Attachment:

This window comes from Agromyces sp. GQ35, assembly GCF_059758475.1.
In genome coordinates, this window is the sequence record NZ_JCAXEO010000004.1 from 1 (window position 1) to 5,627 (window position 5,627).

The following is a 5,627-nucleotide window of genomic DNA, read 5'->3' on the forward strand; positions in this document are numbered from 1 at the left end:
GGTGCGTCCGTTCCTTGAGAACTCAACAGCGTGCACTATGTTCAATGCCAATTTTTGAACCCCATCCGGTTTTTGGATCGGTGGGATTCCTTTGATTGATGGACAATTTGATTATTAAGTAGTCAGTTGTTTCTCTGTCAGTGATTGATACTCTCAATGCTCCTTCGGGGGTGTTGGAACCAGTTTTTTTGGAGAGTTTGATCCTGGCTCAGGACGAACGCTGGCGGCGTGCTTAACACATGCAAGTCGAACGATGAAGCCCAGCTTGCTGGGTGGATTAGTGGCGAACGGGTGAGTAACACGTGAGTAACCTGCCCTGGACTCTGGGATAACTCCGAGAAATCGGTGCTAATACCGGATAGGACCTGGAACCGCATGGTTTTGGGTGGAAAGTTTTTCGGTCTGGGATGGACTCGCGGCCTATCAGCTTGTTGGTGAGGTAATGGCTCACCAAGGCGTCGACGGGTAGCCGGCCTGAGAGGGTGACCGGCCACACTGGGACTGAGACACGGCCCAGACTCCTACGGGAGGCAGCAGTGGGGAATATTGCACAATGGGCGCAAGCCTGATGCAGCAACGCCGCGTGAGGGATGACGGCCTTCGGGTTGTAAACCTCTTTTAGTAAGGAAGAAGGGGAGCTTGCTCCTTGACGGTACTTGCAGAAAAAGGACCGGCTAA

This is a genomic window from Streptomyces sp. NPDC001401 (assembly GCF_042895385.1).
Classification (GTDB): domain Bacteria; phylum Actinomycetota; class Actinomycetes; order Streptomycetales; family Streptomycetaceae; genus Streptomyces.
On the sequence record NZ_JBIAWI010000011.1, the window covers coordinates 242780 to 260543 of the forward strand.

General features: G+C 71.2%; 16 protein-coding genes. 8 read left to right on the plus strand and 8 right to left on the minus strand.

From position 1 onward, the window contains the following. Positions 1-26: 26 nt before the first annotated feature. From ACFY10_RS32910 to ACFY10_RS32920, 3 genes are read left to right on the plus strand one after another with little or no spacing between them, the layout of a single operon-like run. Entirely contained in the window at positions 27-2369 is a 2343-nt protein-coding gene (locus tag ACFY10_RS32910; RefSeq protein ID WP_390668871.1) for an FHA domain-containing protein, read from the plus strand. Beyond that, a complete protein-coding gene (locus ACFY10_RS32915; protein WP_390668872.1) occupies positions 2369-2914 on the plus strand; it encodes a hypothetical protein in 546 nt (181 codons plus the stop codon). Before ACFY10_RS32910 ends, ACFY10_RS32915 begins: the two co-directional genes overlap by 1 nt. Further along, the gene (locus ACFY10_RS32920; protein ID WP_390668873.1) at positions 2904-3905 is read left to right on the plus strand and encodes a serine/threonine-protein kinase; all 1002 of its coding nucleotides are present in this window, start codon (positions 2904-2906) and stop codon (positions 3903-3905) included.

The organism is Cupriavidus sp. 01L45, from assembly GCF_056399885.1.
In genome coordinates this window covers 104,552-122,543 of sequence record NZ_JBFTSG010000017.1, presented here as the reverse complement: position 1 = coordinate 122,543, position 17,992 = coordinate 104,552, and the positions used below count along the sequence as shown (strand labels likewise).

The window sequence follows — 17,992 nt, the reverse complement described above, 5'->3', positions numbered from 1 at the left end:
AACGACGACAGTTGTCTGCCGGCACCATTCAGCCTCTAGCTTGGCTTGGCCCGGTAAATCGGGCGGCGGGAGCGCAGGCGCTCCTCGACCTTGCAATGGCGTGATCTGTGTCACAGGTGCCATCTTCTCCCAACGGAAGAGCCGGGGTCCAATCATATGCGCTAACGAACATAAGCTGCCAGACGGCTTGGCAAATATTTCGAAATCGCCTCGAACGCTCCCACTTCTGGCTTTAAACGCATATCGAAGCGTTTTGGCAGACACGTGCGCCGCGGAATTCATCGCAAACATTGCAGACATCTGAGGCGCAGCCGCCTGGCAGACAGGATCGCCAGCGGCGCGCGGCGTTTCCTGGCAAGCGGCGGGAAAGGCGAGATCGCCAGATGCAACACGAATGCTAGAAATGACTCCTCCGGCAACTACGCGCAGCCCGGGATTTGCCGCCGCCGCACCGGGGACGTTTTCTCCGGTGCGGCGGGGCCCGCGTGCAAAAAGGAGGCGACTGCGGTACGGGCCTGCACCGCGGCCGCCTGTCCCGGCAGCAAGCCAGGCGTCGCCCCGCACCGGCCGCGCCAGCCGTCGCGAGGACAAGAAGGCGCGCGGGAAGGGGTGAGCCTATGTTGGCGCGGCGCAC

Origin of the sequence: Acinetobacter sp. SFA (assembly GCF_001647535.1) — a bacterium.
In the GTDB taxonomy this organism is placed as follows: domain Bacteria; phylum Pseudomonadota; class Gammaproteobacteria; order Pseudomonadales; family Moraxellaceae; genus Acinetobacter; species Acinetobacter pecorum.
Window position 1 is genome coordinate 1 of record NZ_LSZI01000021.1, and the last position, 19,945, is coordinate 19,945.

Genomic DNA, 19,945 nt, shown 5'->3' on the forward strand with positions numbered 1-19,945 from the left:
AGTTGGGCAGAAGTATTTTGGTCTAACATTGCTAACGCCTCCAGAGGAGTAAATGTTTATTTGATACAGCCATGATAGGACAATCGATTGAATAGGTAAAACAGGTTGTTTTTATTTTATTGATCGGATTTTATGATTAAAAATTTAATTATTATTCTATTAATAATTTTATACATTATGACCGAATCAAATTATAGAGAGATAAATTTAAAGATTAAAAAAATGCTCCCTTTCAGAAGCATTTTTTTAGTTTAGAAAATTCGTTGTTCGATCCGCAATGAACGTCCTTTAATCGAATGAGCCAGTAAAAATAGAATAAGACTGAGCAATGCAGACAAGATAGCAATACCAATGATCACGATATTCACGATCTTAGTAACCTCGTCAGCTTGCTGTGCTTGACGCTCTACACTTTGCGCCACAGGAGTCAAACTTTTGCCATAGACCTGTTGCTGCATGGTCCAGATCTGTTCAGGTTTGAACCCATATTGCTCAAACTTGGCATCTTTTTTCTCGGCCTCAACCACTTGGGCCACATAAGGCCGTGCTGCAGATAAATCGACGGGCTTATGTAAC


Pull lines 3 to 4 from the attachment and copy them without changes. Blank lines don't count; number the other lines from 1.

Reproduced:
The following is a 5,627-nucleotide window of genomic DNA, read 5'->3' on the forward strand; positions in this document are numbered from 1 at the left end:
GGTGCGTCCGTTCCTTGAGAACTCAACAGCGTGCACTATGTTCAATGCCAATTTTTGAACCCCATCCGGTTTTTGGATCGGTGGGATTCCTTTGATTGATGGACAATTTGATTATTAAGTAGTCAGTTGTTTCTCTGTCAGTGATTGATACTCTCAATGCTCCTTCGGGGGTGTTGGAACCAGTTTTTTTGGAGAGTTTGATCCTGGCTCAGGACGAACGCTGGCGGCGTGCTTAACACATGCAAGTCGAACGATGAAGCCCAGCTTGCTGGGTGGATTAGTGGCGAACGGGTGAGTAACACGTGAGTAACCTGCCCTGGACTCTGGGATAACTCCGAGAAATCGGTGCTAATACCGGATAGGACCTGGAACCGCATGGTTTTGGGTGGAAAGTTTTTCGGTCTGGGATGGACTCGCGGCCTATCAGCTTGTTGGTGAGGTAATGGCTCACCAAGGCGTCGACGGGTAGCCGGCCTGAGAGGGTGACCGGCCACACTGGGACTGAGACACGGCCCAGACTCCTACGGGAGGCAGCAGTGGGGAATATTGCACAATGGGCGCAAGCCTGATGCAGCAACGCCGCGTGAGGGATGACGGCCTTCGGGTTGTAAACCTCTTTTAGTAAGGAAGAAGGGGAGCTTGCTCCTTGACGGTACTTGCAGAAAAAGGACCGGCTAA